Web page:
L: Long days. How to survive on lasagne and nothing but lasagne for 21 days.

N: And the difference between a professional set and our one is that we were changing things all the time, it was the same meal all the time, shoots that were supposed to end at 11pm would end at 4am, so sometimes the training had to kick in, or else you would just go crazy.

Nicholas Burton and Laurence Boxhall at the premiere screening of 'Dave & Theo'

What other aspects of NIDA’s BFA helped prepare you to make your own independent new media work?

N: All the collaboration that was going on here was quite inspiring.

L: We’d have a lecture, first and second year Intro to Collaboration lecture, then there’d be a designated three hours where you'd mingle with the other [Acting/Costume/Design for Performance/Properties and Objects/Scenic Construction and Technologies/Technical Theatre and Stage Management] students and you’d be putting on a presentation or working and just creating that very open dialogue. When you’re doing low-budget or no-budget stuff, like with Dave & Theo, it is important to know how to have a dialogue and know how to have a creative exchange, and that's something that we did – there's a whole lesson where you learn how to do that, which is useful.

N: And [NIDA] have been real supportive of [Dave & Theo] and brought a lot of people in to talk to us who had just gone out there and created their own stuff, which was really inspiring. We had an acting teacher come in, Jeneffa Soldatic who taught us screen – I think that's when it really began. She's a good screen teacher who teaches in the US. She told us, ‘You need to create your own content - create the characters that you want to play; don't wait for them to come to you.’ [At NIDA] you have the resources, you have the people, you have the actors that you want to work with – just go and do it.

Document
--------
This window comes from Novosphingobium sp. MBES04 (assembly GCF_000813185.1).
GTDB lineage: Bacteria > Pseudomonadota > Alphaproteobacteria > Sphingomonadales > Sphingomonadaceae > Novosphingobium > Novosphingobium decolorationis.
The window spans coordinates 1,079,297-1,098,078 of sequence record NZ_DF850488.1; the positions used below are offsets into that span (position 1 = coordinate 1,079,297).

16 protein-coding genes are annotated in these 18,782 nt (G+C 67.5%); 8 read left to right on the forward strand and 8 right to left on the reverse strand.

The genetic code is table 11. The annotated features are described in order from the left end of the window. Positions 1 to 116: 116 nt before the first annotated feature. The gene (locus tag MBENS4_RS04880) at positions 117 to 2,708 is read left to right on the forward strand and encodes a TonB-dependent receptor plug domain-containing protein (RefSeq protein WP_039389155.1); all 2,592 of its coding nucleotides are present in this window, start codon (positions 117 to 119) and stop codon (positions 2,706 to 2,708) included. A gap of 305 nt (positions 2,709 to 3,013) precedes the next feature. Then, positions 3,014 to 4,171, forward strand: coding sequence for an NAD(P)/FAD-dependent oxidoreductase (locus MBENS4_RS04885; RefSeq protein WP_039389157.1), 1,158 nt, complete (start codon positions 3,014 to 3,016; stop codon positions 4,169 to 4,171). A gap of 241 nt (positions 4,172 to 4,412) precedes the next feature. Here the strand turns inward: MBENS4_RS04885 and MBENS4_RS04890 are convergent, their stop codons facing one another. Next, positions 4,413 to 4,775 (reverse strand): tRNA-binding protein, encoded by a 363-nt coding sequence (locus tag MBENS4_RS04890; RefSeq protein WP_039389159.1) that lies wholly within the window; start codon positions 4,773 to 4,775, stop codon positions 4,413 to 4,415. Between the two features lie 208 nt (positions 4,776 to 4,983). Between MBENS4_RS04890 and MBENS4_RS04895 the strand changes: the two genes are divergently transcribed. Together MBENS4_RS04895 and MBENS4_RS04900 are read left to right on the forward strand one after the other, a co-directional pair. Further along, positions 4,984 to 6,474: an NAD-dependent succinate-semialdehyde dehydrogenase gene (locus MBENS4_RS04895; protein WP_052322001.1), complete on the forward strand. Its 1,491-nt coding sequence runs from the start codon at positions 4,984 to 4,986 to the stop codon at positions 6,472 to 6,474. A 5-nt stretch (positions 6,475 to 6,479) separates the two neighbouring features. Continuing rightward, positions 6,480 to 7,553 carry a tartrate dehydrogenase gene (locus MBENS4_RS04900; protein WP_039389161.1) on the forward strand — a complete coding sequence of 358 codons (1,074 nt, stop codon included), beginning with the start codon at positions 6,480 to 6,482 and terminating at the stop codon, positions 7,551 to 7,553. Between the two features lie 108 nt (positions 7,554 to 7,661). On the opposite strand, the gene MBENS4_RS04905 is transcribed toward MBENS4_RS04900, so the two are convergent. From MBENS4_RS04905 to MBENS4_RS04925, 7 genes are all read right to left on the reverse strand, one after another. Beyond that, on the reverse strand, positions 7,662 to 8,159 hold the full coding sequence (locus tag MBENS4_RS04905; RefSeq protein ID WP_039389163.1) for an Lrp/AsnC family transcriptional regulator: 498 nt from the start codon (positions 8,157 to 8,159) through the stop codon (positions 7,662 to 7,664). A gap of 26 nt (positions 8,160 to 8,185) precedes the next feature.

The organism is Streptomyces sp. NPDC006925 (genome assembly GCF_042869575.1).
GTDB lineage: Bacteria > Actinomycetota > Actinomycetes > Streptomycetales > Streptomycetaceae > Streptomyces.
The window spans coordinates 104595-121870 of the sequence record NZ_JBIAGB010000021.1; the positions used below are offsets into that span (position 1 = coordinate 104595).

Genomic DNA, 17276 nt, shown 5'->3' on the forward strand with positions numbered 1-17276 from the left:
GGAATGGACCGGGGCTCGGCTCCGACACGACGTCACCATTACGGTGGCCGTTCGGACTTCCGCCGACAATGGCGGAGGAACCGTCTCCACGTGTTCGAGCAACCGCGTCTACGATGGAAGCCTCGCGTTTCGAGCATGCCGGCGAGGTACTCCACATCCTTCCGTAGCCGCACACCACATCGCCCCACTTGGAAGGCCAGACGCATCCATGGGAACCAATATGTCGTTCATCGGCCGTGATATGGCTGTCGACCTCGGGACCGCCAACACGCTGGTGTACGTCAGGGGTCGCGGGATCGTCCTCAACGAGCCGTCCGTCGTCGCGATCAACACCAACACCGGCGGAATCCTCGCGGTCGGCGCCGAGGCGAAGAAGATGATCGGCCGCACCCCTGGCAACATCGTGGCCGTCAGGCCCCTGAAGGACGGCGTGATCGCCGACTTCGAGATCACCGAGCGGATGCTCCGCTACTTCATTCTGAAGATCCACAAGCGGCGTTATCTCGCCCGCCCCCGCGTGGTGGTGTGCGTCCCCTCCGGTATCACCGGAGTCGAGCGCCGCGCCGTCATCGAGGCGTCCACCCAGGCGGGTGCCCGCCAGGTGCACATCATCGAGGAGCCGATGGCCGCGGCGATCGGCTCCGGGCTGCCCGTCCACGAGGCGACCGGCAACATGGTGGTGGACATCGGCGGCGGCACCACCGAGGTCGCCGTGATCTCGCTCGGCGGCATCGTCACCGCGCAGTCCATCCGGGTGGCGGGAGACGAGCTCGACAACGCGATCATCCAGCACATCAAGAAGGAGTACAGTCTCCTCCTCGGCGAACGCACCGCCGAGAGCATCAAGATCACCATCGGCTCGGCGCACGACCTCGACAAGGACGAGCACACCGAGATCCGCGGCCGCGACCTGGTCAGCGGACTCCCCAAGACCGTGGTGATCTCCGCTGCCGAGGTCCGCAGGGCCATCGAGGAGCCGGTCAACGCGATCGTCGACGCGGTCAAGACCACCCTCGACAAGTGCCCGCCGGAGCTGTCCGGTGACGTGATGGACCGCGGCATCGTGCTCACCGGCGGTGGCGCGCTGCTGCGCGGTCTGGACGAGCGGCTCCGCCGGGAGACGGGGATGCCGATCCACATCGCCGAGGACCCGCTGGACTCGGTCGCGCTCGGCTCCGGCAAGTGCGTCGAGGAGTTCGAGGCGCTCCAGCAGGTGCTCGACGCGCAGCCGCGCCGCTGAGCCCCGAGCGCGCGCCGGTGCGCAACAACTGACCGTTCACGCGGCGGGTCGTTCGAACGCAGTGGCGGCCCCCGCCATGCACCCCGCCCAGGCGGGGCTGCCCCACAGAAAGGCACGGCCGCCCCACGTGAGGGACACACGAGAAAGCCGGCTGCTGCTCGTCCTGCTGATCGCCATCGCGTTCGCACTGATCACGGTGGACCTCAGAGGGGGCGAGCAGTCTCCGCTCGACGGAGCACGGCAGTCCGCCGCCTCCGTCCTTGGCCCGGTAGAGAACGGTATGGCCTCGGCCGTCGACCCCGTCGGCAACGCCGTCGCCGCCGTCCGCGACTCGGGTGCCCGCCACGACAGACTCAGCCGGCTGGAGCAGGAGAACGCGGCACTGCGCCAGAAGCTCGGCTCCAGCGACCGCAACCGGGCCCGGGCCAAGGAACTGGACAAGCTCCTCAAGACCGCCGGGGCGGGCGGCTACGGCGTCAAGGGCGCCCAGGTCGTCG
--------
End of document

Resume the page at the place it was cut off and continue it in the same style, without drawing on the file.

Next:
What originally brought you to NIDA, and what has kept you coming back over the notoriously rigorous three-year Acting BFA?

L: I started working and making my living as an actor in 2013, and I’d been working for a few years before I auditioned [for NIDA] in 2015. In my final year at school I’d started working. So I had a really good couple of years and then I kind of lost confidence in myself a bit, and I thought, well, I don’t want this good luck to run out and then have no training to fall back on, so I think if I’m gonna go [to NIDA], now is the time. And I’ll always wonder, ‘What if…’ if I don’t go, and if I go, then I’ll know.

So I decided to take three years out and study so I have training I can fall back on and I can have confidence in myself that I do know what I’m doing, and if I get jobs then hopefully it’s not just luck; I know a little bit about the craft, and I can keep pushing the craft and working on it, because it is a process.

My second job was a Foxtel series called Deadline Gallipoli where the lead actor in it was Joel Jackson, who had just graduated [from NIDA] the year before, so we had big chats and he was very instrumental in helping me make up my decision to come – because it’s a big decision! Do you put your career on hold for three years to come and train? And he was wonderful and reassuring, and talked me through what NIDA was like and what the teachers were like and what kind of things you learn – so big hats off to Joel for helping me make up my mind. Yeah, that’s kind of what spurred me.

And on staying the course:

L: The more I’m here the more I realize there is to learn. Even now a month away from graduating there’s still so much more to learn. I remember my dad telling me, ‘You don’t graduate from drama school and become an actor; it will take you the rest of your life.’ And I was like cool, alright, so this is just one stepping stone to another form of education, and because I love learning, I’m going to keep chipping away at the craft and do it for the love of it.

N: I also was lucky enough to get in out of high school, and [in a] similar position to Laurence, I’ll be 21 when I graduate and that question in my mind, Should I have gone, will never be there. I don’t think I’d be able to live with myself. So, I’m really glad I came, the acting training’s obviously been great, but I think more than that it actually is the collaboration and the people that I’ve met, and the people that – once I do graduate – I’ve met so many great designers and stage managers and actors and writers that I can collaborate with out there, which I didn’t have before coming here, and that has been invaluable.

And on staying the course:

N: I keep coming back because I think I’ve grown so much as a person just by being with the same 24 people for three years, and learning about people and different cultures. It’s been awesome. Obviously there have been the ups and downs, but learning to build stamina is the key – I feel that once we’re out there now, nothing can stop us, because we’ve gone through it all.

Applications to study at NIDA in 2019 close on October 31. Apply here to become one of Australia’s creative leaders.

Watch Dave & Theo here.